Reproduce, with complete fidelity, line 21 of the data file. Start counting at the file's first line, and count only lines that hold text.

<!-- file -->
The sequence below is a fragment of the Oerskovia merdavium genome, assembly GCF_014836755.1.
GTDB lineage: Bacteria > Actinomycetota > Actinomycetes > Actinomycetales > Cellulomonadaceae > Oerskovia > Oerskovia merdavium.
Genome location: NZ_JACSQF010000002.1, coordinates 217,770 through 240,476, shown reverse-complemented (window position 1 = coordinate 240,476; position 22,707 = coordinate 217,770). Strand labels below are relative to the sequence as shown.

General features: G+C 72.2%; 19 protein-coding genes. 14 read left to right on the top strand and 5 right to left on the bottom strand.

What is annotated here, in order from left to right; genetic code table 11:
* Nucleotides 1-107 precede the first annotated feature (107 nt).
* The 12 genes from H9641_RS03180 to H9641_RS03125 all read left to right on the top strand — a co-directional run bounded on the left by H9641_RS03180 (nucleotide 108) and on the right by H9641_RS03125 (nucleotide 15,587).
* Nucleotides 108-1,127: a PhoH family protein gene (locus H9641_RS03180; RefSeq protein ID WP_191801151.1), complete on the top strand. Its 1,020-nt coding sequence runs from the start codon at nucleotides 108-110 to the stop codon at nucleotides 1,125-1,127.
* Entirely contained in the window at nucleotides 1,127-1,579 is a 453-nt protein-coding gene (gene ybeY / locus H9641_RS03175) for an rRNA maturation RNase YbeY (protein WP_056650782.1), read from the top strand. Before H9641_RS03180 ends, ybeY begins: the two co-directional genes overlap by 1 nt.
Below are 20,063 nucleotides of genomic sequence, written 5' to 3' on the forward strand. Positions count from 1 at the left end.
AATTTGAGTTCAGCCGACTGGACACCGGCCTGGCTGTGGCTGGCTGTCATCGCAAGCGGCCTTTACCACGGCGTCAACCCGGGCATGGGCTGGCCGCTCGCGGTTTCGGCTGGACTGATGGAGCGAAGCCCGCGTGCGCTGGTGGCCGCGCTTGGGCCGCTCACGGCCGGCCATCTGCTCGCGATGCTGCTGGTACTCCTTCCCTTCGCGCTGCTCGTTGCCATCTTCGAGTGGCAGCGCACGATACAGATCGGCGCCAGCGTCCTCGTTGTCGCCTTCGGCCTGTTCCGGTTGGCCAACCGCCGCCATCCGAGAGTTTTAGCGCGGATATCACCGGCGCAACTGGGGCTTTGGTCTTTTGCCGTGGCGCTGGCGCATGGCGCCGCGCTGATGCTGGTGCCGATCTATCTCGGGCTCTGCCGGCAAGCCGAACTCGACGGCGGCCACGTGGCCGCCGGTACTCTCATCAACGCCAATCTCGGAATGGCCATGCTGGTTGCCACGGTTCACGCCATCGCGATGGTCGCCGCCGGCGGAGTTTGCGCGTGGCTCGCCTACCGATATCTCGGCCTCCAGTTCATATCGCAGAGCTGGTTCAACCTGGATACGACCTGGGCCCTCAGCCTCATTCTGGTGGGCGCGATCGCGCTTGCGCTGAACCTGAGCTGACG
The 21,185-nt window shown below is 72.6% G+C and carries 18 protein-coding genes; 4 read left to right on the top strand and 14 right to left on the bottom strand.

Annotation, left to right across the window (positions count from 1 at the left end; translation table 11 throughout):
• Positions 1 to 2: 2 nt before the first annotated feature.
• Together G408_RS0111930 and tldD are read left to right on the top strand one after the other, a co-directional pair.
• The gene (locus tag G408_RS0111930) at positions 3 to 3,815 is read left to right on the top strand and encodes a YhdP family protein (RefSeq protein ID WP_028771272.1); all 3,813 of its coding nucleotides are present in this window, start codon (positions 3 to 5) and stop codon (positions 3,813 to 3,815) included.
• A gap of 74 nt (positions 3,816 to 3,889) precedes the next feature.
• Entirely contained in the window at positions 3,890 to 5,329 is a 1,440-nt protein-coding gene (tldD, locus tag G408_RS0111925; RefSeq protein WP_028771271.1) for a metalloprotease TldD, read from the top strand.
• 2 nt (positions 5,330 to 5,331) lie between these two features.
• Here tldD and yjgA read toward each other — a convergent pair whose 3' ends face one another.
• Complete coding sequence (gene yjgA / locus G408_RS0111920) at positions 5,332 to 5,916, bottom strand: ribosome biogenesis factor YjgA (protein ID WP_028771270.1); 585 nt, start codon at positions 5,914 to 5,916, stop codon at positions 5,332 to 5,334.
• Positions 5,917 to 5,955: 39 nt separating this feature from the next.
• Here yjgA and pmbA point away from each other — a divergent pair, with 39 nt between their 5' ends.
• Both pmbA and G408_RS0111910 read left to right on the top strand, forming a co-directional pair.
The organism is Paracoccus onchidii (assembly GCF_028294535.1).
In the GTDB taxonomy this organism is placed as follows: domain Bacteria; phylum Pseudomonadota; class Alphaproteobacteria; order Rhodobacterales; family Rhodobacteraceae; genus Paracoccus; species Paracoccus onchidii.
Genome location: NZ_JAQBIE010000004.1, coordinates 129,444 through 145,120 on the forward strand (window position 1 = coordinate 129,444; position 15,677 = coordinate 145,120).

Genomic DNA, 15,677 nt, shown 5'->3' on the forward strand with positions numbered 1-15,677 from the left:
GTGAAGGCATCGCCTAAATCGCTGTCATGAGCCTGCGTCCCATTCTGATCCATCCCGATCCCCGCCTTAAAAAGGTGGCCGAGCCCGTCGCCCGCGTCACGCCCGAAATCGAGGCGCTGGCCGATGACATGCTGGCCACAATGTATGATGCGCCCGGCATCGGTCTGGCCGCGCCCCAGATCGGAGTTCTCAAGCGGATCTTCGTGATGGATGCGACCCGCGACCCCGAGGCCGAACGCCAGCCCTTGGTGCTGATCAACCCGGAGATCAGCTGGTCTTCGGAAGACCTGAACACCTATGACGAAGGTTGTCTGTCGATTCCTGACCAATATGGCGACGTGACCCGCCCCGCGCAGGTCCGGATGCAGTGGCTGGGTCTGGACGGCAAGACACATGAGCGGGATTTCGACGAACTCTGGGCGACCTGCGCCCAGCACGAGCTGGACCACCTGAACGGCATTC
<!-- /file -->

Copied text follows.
• Complete coding sequence (gene yjgA / locus G408_RS0111920) at positions 5,332 to 5,916, bottom strand: ribosome biogenesis factor YjgA (protein ID WP_028771270.1); 585 nt, start codon at positions 5,914 to 5,916, stop codon at positions 5,332 to 5,334.